On the Eve of Mother’s Day

As a daughter of mental illness, I carry with me a profound sadness and pain that I don’t think will ever fully heal. I am never unaware of it. How could one ever forget such a fact? But the big-ness of it usually, thankfully, sits back from my day to day. I don’t actually think there’s room for it, if I am to carry on as a mother myself and as a generally functioning person of society. But now and again, such as tonight, on the eve of Mother’s Day, it arises ferociously and insistently and quite literally knocks me off my feet with its horribly painful reality.

I once came across this post:

by Mari Andrew

My first thought was: How lovely. Yes. Love to all on this Mother’s Day weekend.

But my second thought was — well, it wasn’t so much a thought as a wave of recurring heartbreak — a pain I wish I could alleviate by screaming, a nightmare I wish I could wake from, memories I wish would start to fade.

I am okay, and simultaneously I will never be okay. For the entirety of my life, I will grieve my mother and I will work to continue to make peace with the mental illness that kept her from me.

For as long as I can remember, I loved when Mother’s Day and Father’s Day came around. I had fun preparing little surprises for my parents. I distinctly remember printing signs one Mother’s Day from my computer — “You Are The World’s Best Mom!” and the like. I used happy font and bright-colored paper, and what minimal artistic ability I had to decorate these signs and tape them up all around our house. On the surface level, I was simply being a daughter. Showing appreciation to my mother as pretty much every other child was doing on that day. But on a deeper level, I was desperately grasping for and praying that there could be something, some tiny little thing, that I could possibly do to help her. To make her less sad, less angry, less sick, less pained, less wanting to die.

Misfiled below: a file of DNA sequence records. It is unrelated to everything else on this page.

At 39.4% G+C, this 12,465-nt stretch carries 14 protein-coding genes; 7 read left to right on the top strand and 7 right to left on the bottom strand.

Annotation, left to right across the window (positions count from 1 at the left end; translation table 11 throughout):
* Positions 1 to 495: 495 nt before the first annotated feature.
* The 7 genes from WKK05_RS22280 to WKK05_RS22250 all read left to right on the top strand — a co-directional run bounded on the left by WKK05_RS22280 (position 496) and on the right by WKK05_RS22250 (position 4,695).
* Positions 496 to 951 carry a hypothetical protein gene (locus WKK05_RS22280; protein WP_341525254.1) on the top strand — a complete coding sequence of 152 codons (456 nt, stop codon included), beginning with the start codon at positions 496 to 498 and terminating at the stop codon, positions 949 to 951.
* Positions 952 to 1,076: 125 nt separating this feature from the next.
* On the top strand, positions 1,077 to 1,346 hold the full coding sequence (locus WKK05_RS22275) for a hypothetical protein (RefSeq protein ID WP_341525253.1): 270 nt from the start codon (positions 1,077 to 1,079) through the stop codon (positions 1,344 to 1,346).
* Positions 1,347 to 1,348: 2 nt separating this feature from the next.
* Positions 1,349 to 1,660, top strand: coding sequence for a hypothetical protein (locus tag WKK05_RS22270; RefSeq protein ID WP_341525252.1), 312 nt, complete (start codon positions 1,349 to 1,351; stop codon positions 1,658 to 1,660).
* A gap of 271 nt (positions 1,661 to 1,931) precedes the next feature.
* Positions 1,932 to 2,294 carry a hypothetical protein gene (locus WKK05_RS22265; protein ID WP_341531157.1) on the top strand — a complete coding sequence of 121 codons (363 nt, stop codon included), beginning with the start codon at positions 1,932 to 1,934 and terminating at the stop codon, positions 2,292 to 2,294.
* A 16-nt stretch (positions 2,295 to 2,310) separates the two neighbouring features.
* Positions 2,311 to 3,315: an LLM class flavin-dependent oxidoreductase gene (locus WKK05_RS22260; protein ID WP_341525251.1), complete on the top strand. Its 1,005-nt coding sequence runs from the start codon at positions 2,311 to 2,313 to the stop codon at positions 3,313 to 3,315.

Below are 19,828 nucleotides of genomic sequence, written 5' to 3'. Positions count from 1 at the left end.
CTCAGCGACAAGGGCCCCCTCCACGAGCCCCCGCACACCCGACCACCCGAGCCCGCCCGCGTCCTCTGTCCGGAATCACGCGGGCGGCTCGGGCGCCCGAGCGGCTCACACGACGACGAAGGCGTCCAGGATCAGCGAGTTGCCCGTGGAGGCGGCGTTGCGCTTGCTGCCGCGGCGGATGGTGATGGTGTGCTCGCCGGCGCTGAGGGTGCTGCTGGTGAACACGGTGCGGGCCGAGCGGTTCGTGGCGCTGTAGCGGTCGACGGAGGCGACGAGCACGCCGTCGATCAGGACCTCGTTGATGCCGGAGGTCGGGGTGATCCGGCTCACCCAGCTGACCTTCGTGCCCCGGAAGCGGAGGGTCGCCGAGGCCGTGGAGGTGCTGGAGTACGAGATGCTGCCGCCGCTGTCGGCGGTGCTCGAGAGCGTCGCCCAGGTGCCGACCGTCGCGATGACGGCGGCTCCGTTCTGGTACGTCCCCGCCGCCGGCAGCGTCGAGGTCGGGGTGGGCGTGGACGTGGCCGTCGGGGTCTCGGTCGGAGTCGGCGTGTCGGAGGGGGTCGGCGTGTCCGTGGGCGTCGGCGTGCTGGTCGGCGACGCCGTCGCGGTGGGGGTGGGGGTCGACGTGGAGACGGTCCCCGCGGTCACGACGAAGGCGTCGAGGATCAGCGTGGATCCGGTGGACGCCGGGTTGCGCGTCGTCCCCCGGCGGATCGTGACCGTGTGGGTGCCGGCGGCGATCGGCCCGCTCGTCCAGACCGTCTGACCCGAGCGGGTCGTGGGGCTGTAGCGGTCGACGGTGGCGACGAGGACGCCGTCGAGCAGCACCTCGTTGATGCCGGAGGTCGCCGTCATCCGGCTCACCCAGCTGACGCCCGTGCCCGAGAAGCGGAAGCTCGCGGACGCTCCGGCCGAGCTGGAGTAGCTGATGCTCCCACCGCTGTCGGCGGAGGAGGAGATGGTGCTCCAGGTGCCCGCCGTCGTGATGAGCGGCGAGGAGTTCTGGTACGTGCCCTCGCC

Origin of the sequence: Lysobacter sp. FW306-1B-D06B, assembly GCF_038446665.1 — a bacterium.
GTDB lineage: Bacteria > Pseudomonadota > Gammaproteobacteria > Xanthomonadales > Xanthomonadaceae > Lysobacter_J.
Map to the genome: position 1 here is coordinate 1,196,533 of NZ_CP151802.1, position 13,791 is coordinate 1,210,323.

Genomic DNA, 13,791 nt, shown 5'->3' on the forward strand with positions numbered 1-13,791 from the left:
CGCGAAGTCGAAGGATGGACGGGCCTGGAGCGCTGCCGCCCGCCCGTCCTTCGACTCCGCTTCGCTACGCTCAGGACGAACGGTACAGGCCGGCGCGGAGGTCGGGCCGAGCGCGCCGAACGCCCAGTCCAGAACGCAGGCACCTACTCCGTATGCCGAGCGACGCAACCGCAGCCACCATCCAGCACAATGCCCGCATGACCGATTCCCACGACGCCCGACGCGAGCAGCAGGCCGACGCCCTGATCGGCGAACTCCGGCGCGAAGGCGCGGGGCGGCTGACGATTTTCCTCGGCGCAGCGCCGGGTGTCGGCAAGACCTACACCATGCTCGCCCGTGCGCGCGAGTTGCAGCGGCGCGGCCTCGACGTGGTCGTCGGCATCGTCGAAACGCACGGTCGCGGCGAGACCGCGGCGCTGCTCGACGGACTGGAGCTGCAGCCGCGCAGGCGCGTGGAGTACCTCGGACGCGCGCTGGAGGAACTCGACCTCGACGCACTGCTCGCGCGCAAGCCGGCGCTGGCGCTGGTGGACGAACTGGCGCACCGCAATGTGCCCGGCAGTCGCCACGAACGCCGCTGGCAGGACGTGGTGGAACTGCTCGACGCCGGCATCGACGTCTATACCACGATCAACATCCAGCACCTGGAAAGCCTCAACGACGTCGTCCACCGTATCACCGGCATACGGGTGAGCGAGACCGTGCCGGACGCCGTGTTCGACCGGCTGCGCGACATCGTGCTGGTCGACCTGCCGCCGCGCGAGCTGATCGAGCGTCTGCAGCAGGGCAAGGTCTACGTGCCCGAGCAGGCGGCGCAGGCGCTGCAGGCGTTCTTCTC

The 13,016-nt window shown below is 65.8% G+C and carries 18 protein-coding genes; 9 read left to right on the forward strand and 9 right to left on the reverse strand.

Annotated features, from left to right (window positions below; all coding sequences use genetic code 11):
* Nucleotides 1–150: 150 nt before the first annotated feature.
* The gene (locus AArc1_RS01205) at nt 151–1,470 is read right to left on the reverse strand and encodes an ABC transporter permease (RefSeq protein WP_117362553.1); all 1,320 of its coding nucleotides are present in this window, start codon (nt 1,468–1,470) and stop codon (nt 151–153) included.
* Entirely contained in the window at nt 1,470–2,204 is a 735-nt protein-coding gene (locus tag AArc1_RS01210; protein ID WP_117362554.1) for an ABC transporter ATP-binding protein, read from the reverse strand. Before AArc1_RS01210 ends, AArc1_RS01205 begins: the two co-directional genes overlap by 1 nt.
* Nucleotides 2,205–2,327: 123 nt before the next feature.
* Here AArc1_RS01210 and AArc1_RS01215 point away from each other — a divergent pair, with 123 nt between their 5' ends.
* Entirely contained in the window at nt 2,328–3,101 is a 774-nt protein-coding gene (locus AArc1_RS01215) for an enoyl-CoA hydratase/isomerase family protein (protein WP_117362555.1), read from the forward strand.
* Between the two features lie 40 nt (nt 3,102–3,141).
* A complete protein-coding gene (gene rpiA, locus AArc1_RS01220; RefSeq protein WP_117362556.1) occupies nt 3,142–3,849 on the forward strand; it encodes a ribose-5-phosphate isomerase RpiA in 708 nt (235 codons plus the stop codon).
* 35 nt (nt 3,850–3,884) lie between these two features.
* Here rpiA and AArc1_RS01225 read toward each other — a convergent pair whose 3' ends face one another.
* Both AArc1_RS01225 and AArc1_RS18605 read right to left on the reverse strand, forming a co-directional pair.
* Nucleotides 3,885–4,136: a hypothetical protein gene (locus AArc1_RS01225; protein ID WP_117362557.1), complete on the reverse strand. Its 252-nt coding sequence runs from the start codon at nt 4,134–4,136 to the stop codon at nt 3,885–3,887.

There was never anything I did or could do, that actually helped.

But I never stopped trying.

Partly I feel cheated. Now that I am a mother, I feel so much compassion for Little Me, for having had to navigate life under the circumstances that I did. But, mostly I feel so indescribably sad for my mom.

In therapy, I work on giving myself the support I didn’t grow up with, that I — as all children do — deserved. But my overwhelming wish is not for myself. It is for my mom. For her to feel even just one day of true peace and ease within herself. There is not much I would not sacrifice for myself for her to have even just a moment of that. For her to experience life without the fog of brain damage, medication, or mental illness.

I am haunted by thoughts and regrets.

I failed her.

I couldn’t help her.

I wasn’t enough for her.

She was in such horrific pain.

And while I am sad for myself when I was a child, and for myself when I was a new mother going through postpartum depression, neither is a match for the depth of my sadness for my mom. I will never stop wondering what exactly happened in her mind to send her off on the path she ended up on. I will never stop trying to make sense of something I know is impossible to process. I will never stop wishing I could do something, anything, to change her history.

I would give up, forever and in a heartbeat, all of my own Mother’s Day celebratory rights for her.

I am a mama, writer, yoga teacher, and mental health advocate.
More posts by Leah Kim.

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